Florida boasts 175 award-winning state parks which attract 30 million visitors a year. By comparison, Walt Disney World’s Magic Kingdom attracts 24 million visitors annually. Florida’s state parks also contribute more than $3 billion a year to the state’s economy. The next session of Academia Hernando will take guests on a scenic tour of Florida State parks and will show them how to make the most out of every beautiful visit.
“Florida State Parks & How to Enjoy Them” will be presented Friday, Oct. 15 at 10 am at St. Andrew’s Episcopal Church, 2301 Deltona Blvd., Spring Hill. This session will be presented by Don Philpott who is a full-time writer and volunteer. He has more than 250 books published on a wide range of subjects, and in 2009 he wrote the Guide to The Wekiva Basin State Parks (reprinted in 2013), with all profits going to the park. He has written more than 5,000 articles in newspapers and magazines. In 2005, he was selected as Florida State Parks Volunteer of the Year for services to the park service. He is President of the Wekiva Wilderness Trust, the park’s Citizen Support Organization, and a member of the Friends of the Wekiva River, the National Audubon Society, and the National Association for Interpretation.
In the UK, he was a member of the Conservation Corps and Royal Society for the Protection of Birds and for many years volunteered as a relief ranger and guide at Minsmere Bird Reserve, where many of Europe’s rarest species breed. He is President of Friends of Florida State Parks, a Florida Master Naturalist (FMN), and an instructor with the University of Florida’s FMN program teaching classes in Seminole County. He is also a Florida Master Gardener and a Certified Interpretive Guide.
“The first part of the presentation will paint an overview of Florida’s state parks; Going over what they have to offer, how to best enjoy them, and their economic impact. The presentation will also cover the origins of the Florida park service and the diversity of the parks – from its world-class beaches to its many freshwater springs, from historic homes to battleground sites, and from mermaids to buffaloes. It will explore all the activities that state parks have to offer and how to best enjoy them. It will also discuss the special role that state parks played and continue to play in the COVID crisis. This part of the presentation will conclude with a scenic look at many of the state’s most popular parks,” read a session description found on Academia Hernando’s website.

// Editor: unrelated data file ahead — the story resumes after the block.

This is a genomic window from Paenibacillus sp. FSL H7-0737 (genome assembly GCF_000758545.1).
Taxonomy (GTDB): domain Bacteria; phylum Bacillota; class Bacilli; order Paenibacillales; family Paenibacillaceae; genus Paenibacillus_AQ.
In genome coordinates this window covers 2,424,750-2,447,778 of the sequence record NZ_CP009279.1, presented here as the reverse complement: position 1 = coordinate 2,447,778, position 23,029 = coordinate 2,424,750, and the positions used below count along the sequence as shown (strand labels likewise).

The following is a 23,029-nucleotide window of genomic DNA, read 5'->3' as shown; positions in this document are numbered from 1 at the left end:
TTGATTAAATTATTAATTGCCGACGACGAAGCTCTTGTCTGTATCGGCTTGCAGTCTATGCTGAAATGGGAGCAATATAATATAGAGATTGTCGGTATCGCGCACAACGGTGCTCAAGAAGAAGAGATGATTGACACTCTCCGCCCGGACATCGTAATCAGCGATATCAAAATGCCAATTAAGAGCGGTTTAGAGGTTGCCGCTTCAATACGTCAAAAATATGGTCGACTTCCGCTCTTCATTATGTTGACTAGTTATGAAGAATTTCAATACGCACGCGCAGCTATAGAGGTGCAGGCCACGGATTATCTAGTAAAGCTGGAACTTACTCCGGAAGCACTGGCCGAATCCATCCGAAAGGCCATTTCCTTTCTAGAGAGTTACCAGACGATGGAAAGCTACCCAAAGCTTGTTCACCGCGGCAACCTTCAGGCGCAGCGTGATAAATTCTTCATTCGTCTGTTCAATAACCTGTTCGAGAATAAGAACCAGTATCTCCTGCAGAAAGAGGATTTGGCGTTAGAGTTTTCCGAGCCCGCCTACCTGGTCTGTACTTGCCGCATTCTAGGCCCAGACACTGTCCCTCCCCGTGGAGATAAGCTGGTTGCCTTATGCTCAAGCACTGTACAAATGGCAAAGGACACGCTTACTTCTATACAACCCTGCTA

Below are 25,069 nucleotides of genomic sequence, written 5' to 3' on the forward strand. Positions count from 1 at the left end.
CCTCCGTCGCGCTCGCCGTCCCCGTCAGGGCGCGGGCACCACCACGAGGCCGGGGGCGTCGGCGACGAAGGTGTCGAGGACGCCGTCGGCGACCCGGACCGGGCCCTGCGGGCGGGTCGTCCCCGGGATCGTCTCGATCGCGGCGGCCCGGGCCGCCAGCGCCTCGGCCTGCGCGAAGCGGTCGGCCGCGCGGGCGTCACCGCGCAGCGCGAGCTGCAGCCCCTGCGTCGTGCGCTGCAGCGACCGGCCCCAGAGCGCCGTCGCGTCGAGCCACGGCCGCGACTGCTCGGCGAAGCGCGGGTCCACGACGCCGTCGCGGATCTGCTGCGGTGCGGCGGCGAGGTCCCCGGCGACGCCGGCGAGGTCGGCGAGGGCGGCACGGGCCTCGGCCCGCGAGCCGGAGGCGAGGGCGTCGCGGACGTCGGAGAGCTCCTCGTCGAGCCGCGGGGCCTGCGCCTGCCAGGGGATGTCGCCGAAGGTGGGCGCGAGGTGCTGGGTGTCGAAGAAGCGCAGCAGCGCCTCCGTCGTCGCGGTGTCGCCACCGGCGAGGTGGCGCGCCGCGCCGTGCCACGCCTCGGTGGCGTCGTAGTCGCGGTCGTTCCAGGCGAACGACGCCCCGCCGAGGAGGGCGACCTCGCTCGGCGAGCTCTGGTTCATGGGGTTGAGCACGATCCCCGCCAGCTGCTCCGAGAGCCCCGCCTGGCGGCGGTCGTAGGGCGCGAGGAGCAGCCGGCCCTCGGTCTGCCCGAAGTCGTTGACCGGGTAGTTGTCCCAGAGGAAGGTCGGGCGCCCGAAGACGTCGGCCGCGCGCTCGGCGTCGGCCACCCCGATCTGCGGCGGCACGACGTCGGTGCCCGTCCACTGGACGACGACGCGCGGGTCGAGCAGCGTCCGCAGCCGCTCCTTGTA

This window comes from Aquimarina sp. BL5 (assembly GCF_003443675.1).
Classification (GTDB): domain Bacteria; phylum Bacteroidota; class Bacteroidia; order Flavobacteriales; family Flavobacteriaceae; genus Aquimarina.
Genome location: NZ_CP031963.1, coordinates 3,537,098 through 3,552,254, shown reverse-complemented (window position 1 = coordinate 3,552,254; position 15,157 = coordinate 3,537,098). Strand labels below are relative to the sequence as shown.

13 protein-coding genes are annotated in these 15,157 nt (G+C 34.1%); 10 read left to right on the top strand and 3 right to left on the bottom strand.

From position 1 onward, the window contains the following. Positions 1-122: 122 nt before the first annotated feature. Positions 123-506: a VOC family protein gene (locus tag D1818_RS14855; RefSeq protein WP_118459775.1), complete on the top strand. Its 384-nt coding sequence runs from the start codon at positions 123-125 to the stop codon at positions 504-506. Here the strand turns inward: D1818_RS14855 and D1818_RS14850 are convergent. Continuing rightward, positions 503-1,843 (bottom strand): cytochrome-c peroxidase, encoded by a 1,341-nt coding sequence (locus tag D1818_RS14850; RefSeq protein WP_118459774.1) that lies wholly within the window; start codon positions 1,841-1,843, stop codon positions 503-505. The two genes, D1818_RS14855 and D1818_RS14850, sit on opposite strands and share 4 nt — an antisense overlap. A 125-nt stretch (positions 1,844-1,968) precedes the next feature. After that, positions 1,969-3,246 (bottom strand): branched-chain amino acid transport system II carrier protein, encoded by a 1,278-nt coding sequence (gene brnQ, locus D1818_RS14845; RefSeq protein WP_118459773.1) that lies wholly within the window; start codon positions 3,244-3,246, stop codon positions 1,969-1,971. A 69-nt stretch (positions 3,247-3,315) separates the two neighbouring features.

The talk also will discuss the mission and importance of these landmark parks. “The second part of the presentation will focus on the core missions of the Florida State Parks and the Florida State Parks Foundation. These include protecting and preserving them, increasing accessibility for all, encouraging greater use by more diverse groups, and working to expand the number of parks to ensure that sites of special interest are protected for future generations,” read the session description. This part of the presentation will conclude with some examples of the wide-ranging projects being undertaken within the parks. This will include details about the Serenity Garden at Wekiwa Springs State Park, a park within a park for the disabled, and the only one of its kind anywhere in the United States.
When he’s not writing, Philpott is volunteering at Wekiwa Springs State Park, where he helps run the nature center and interpretive programs, both within the park and as part of the outreach program. He also teaches “Edible Florida” and “Basic Survival” courses throughout Florida. “I will be talking about Florida’s award-winning 175 state parks, the best in the nation, and their enormous diversity. They are not just treasures that need to be fully enjoyed and protected, they are important for Florida’s economy, having an economic impact of almost $3 billion a year, creating thousands of local jobs, and attracting 28 million visitors a year. I will also be talking about volunteer opportunities as the park service relies on an army of more than 11,000 volunteers working with park staff to make sure the visitor gets a never-to-be-forgotten experience,” Philpott said.
Sharon Printz, a board member of Academia Hernando, says that Philpott is a wonderful speaker and a wonderful resource on the subject of Florida parks. “He presents beautiful photos of the state parks and their wildlife,” she said.
Drawing its origins more than a decade ago from the popular “Mondays in Brooksville” program, Academia Hernando is returning in grand fashion for the Fall 2021 season, as sponsored by The Hernando Sun, Kenjo’s Tree Service, and The Residence at Timber Pines. Academica Hernando is a not-for-profit lifelong learning organization that provides quality instruction and learning experiences for adult students throughout Hernando County and beyond. “Our goal is to inform, educate and inspire adult learners through a series of weekly lectures on a wide variety of topics,” read an Academia Hernando mission statement.
An academic subscription to Academia Hernando costs $70 and includes all eight lectures and a mystery bus trip excursion. Tickets to individual lectures are $10. For more information, visit www.academiahernando.org or call (352) 515-0300 or (352) 686-4035.